In part one of our two-part blog series, we looked at Big Data Analytics Challenges for organizations. In part two, we will take a look at the Big Data Analytics Trends in 2015 and how these will impact the cloud and cloud service providers.
Big Data Analytics Trends 2015
In the next few years, Big Data will grow significantly. This is something that the corporate sector already understands, where 87 percent of enterprises believe Big Data Analytics will greatly alter the competitive landscape of their industries within the next three years. What’s more, 89 percent believe that a failure to adopt a Big Data Analytics strategy will seriously damage their market share and momentum. We take a closer look at 6 important Big Data Analytics Trends for 2015.
Enormous Job Creation
These predictions comes in a time where IT spending is increasing rapidly. Worldwide IT expenditure passed $3.5 trillion dollars in 2013, and this figure is set to increase further still in the coming years. Given the amount of money that corporations are investing in IT infrastructure, it is perhaps not surprising that Gartner foresees an extremely positive future for Big Data Analytics. The US information technology research and advisory firm believes that in 2015, 4.4 million IT jobs will be created globally in order to support Big Data. Gartner also considers that in the United States alone, 1.9 million new jobs will result from the increasing prominence of Big Data. They predict that every Big Data-related position created within the United States will also offer employment opportunities for three people outside of information technology; consequently, Big Data will be responsible for the creation of approximately 6 million jobs in the United States during 2015. This is a succinct demonstration of the vitality of the information economy.
Changing Strategic and Operational Goals
There will also be a shift in the way Big Data operates in 2015. Enterprises will increase their data initiatives and implement plans that include Big Data; plans that will potentially transform their organizations. This increasing level of knowledge and understanding of data in the commercial sector will mean that businesses will create IT budgets in 2015 based on their 2014 understandings.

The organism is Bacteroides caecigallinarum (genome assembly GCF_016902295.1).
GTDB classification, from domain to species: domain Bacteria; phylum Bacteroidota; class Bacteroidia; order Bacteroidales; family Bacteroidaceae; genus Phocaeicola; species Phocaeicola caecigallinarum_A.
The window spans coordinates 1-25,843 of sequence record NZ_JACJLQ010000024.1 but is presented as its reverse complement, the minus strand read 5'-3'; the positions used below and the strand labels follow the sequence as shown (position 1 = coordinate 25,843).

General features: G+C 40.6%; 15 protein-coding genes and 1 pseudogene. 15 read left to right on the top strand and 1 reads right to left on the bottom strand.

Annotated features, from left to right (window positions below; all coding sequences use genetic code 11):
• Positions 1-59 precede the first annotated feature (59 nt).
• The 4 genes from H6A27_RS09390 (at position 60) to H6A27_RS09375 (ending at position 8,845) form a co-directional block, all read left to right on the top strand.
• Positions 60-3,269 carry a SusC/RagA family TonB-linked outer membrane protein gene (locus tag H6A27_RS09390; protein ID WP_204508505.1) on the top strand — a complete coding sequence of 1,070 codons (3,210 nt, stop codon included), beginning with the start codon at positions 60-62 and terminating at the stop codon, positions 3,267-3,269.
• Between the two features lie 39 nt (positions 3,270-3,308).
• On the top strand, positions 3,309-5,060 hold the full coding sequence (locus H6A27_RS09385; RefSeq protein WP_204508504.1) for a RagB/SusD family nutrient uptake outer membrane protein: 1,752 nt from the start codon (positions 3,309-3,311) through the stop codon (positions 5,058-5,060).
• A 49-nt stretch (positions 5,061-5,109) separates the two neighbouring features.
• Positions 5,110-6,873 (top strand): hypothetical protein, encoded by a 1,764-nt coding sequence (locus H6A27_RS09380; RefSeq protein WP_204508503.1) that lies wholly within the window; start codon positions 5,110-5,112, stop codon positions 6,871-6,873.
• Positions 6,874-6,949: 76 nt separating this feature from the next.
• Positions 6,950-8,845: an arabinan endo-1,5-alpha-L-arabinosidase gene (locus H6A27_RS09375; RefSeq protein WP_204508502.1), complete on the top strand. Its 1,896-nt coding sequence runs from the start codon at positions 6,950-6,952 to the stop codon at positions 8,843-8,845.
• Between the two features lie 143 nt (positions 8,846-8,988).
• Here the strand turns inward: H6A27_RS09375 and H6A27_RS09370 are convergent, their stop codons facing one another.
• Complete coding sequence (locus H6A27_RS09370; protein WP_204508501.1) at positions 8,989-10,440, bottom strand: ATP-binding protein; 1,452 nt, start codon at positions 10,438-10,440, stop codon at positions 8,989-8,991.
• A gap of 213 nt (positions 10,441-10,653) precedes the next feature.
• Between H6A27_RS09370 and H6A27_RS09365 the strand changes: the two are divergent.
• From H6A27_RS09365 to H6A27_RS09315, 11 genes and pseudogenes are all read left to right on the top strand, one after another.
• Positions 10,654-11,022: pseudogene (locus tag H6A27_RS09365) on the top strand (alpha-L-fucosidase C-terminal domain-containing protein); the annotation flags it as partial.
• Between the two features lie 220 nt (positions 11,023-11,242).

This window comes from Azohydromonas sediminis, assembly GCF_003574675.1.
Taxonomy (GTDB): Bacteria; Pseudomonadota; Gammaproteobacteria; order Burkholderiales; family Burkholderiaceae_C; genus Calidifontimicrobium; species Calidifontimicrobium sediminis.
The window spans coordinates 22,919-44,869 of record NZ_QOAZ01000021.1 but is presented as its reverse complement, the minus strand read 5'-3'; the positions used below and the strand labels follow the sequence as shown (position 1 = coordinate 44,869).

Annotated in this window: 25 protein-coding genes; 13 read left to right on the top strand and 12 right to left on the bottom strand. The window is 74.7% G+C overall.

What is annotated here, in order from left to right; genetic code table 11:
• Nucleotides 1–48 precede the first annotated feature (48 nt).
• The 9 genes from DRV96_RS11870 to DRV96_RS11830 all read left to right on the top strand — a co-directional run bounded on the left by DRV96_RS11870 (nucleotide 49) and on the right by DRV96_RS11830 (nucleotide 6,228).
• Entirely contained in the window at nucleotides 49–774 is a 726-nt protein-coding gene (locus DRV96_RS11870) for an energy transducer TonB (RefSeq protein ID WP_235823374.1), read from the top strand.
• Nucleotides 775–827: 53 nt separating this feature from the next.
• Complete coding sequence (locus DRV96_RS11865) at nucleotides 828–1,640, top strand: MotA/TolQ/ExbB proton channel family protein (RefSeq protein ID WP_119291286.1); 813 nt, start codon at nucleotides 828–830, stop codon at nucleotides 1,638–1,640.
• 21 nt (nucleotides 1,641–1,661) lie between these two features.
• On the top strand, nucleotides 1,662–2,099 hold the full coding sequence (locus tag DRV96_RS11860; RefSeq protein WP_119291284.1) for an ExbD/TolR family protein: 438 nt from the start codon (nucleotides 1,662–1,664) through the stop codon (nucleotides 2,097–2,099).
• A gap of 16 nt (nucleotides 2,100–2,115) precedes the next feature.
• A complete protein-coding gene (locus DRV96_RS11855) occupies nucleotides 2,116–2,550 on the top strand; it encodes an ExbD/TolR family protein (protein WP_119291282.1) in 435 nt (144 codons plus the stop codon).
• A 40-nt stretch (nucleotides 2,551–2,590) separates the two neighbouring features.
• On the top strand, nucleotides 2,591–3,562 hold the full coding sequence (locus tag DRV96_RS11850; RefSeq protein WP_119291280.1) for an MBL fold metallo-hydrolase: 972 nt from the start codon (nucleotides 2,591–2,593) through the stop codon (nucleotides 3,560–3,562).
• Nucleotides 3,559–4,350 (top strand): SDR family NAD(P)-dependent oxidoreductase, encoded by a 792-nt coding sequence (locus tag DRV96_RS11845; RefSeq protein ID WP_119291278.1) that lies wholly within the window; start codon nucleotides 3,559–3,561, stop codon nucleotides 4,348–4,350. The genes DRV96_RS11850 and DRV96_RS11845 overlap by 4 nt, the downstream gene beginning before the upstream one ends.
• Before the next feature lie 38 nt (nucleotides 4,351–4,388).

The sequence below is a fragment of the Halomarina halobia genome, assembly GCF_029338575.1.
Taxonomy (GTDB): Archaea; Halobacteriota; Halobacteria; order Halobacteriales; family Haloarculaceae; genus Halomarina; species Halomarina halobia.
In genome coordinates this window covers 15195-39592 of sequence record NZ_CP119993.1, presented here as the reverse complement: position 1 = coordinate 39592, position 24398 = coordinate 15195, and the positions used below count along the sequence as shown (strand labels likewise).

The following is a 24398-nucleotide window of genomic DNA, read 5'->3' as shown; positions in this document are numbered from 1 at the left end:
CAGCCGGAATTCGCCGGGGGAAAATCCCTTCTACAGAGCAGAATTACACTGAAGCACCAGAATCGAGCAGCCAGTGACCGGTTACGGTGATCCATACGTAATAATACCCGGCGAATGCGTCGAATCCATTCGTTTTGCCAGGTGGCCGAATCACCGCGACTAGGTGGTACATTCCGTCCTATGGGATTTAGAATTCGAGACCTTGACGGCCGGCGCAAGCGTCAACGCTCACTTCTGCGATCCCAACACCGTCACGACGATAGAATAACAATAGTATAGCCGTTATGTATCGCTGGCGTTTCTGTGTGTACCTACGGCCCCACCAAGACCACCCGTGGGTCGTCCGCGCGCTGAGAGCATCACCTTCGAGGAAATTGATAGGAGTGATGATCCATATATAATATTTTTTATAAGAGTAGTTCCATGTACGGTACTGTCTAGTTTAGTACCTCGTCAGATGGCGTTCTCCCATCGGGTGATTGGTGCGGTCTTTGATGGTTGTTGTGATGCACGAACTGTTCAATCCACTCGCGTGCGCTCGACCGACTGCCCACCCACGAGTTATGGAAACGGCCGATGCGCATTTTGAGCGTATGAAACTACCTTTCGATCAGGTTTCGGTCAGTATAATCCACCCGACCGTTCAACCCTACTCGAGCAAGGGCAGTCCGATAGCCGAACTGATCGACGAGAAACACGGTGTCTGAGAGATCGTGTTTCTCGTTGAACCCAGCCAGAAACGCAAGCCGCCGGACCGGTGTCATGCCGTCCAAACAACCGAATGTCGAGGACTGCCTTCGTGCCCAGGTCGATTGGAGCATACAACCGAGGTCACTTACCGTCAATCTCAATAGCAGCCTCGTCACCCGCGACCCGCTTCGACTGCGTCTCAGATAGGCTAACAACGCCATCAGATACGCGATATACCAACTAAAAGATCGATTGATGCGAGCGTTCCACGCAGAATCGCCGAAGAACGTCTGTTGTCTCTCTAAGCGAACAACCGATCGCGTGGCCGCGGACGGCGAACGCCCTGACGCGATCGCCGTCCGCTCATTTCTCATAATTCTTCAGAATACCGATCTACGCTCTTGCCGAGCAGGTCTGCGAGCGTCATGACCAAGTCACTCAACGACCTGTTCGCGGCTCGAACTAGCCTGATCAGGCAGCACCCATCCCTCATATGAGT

This will lead to a steady evolution of strategic and operational goals related to Big Data. The first trend will be an increasing emphasis on systems of record. Huge amounts of Big Data are now stored by corporations, and this poses difficulties with understanding which elements of data are useful to their operations and which are not. Big Data will be used to answer key business questions, but collating this data meaningfully will continue to be a challenge.
Big Demand for Data Analysts, Business Analysts and Data Scientists
It has become clear that the best way to tap into this data is by using the qualities of their traditional system of record (SOR) data for queries. Throughout 2015, there will be a huge effort by commerce to link SOR data into Big Data repositories. This will enable easier navigation of data and the creation of important corporate insight.
There will also be an emphasis on data collection in 2015. This will be a shift from 2014, where companies neglected the collation and organization of documents and information as they scrambled to collect as much data as they could. This will change in the next 12 months, as companies look to build on the understanding of the data that they have acquired and developed. This shift will however increase the need to fill jobs for data analysts with specific library skills. Data analysts, business analysts and data scientists will be in great demand as the curation of data will become integral to Big Data Analytics over the next 12 months.
Businesses will Demand Real-Time Analytics
In 2015, in-memory analytics capabilities and demands from businesses for immediately actionable information will become an increasingly important theme. This will push businesses to expand Big Data efforts in real-time, instead of relying on batch reporting approaches which have become extremely popular.